Taking in Tallahassee on two wheels

By: Mariel Carbone
April 21, 2017

TALLAHASSEE, Fla. (WCTV)-- Two wheels, a single file line, zooming through the streets of Tallahassee.

"I wasn't sure I was going to be able to get it, but I got it and it's easier now," said Sonja Atkins, a Tallahassee resident and first time rider.

Segway tours. They're a growing trend for visitors-and residents-in the Capital City.

"Visitors want to get a real feel for an area and get a sense of it and feel the authenticity of it and you do that by getting out of your car, walking on the sidewalk, taking a trolley, taking a Segway tour," said Kerri Post, Director of Tourism in Leon County.

And you can do just that with one local downtown business.

Tallahassee Segway Tours opened its doors in 2015, and is the newest type of guided tour to open in the Capital City.

It's located along the South Monroe corridor, tucked in between Cascades Park and Collegetown.

"It gets you right into the heart of Tallahassee," said Tim Nettles, the owner and operator of Tallahassee Segway Tours.

Every rider goes through an introductory training session, learning how to drive, steer and stop the Segway. Then, they're off on either a one or two hour guided tour, with Nettles leading the way.

Riders not only see the sights of Tallahassee, but are also told little known facts and trivia about each stop. Every Segway includes a radio so riders can hear Nettles narrate the tour. And there are opportunities to stop, view areas and take pictures at place like Doak Campbell Stadium, Smokey Hollow and more.

For out of towners, the tour offered an alternative to the typical walking tour.

"It kind of puts you in touch with everything and you get so close to it," said John Qubodeax, who was traveling through town from Louisiana with his wife.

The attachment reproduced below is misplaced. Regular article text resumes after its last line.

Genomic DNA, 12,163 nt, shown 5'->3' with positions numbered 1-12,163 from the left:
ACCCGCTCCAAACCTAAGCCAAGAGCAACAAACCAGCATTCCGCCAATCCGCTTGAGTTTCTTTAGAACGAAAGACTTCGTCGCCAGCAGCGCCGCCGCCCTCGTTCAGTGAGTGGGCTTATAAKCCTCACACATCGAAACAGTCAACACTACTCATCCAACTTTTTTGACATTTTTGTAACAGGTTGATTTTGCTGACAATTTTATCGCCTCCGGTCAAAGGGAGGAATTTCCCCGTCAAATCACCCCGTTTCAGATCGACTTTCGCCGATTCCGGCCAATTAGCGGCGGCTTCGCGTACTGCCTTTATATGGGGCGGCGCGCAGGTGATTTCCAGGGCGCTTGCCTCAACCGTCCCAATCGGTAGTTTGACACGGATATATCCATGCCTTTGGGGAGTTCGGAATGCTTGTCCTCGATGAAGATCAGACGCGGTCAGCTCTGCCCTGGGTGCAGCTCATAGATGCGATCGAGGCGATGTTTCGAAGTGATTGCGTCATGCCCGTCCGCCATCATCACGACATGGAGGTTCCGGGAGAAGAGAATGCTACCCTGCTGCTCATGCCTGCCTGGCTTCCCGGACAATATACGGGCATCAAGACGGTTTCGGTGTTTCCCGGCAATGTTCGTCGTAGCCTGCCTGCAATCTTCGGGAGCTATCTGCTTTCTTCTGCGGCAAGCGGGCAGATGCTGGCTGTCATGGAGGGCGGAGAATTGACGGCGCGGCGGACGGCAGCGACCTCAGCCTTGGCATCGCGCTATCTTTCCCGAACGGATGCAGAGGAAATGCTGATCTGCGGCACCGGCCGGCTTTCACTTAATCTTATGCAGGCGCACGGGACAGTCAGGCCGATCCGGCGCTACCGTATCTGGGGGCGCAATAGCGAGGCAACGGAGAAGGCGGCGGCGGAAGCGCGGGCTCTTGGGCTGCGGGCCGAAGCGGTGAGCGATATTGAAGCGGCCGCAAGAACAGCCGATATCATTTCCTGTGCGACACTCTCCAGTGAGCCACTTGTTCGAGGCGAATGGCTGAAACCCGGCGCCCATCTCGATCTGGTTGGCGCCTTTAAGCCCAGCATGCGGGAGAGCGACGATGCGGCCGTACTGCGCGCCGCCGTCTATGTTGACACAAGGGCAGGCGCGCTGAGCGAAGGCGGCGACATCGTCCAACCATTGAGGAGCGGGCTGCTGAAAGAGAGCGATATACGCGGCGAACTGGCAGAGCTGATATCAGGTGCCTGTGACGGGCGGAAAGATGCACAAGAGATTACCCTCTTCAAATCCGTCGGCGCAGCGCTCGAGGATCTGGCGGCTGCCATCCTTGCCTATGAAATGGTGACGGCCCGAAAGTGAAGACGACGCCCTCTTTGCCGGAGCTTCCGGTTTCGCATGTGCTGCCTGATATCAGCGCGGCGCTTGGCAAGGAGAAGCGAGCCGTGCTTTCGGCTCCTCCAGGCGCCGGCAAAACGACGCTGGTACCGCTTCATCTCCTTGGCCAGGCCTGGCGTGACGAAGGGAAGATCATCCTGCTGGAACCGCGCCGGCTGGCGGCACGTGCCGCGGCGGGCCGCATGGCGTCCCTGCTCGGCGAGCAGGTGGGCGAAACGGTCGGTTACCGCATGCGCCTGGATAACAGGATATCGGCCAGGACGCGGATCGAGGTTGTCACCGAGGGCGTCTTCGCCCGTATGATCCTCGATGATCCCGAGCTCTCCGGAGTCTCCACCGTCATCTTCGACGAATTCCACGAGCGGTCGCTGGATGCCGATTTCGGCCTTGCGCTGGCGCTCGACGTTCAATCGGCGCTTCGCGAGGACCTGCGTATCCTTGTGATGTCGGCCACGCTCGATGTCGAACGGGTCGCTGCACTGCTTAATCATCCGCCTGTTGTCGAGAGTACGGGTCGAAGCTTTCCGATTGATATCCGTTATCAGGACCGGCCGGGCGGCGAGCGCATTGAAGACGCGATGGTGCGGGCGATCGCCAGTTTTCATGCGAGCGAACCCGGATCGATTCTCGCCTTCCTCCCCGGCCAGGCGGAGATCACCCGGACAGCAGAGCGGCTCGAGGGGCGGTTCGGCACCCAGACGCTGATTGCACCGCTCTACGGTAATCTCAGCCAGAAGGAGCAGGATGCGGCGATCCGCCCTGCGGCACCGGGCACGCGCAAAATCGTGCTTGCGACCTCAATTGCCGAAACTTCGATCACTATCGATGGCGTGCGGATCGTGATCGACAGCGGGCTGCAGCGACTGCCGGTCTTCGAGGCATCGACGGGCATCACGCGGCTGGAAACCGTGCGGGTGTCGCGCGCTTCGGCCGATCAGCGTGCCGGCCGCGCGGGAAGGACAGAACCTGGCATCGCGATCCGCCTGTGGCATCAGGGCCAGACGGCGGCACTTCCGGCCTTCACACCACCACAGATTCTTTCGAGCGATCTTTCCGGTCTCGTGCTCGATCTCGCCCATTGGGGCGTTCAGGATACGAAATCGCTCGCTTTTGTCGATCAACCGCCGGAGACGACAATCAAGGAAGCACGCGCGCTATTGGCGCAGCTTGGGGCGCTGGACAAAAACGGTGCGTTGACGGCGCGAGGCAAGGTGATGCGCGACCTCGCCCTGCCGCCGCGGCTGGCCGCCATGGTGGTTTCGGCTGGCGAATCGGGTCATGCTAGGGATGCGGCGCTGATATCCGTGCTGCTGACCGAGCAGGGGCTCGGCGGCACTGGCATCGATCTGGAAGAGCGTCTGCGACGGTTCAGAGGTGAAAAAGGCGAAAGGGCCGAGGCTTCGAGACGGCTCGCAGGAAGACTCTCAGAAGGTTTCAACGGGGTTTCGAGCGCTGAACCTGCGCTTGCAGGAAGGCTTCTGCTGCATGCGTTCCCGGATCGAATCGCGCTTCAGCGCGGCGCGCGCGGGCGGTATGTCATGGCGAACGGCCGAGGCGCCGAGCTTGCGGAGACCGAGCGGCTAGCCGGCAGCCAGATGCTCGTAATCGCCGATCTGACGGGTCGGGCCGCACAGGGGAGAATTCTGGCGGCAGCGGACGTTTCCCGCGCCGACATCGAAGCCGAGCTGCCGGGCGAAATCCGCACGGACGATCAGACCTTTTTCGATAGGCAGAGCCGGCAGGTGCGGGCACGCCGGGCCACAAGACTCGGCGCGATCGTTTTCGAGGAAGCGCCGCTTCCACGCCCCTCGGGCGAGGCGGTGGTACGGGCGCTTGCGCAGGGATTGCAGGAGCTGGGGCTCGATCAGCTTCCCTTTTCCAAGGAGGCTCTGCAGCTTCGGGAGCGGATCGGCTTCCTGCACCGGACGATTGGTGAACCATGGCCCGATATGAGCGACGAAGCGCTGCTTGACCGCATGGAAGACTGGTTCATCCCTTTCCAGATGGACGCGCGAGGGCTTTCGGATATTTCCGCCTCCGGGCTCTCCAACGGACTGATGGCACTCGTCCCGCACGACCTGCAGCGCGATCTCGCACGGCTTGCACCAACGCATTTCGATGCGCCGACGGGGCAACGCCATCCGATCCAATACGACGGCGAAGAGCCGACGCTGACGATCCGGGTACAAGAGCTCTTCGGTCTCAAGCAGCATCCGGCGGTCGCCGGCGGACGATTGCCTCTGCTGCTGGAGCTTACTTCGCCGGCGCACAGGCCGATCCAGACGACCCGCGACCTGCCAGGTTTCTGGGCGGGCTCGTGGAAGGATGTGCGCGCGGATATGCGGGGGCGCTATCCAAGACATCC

But, it's not just for tourists. Nettles said residents are often riders too.

"It is your hometown, but you see it in a different way," he said. "You finally get to go to the stuff. The memorials, the cascades. It takes you to the places you kind of take for granted."

Atkins said she's lived in Tallahassee for decades, but there are still places she hasn't been able to see, which the tour showed her.

"I have never been through FSU's campus. I've heard about this stuff, but I haven't actually seen it," she said. Atkins also said she learned more about the history of her hometown.

Tours feature Tallahassee favorites like Lake Anita, FAMU Way, various parts of the Florid State Campus, the Capitol Courtyard, Cascades Park, the Vietnam Memorial, Capitol Cascades Crossing and more.

Nettles said interest in his Segway tours is continuing to grow as they become a noticeable part of the downtown community. And, riders noted it's something they've seen in other big cities.

It's a sentiment Post agrees with.

"People are seeing these types of tours in other cities, so when you have visitors come here, we're being asked about it," said Post. "And it's nice now that we offer a variety of different sight-seeing tours."

Tallahassee Segway Tours run daily at 10 a.m., 2 p.m. and 7 p.m., and accommodate five guests at a time. The cost is $39 for a one hour West Side Glide tour, or $65 for a two hour Capitol, Gaines Street, FSU tour. Reservations can be made by calling 850-385-6376.

More information can be found at www.tallahasseesegwaytours.com.

Other guided tours available to tourists and residents alike include tours by helicopter, pedi-cab and electric cart. More information on those can be found at www.visittallahassee.com.

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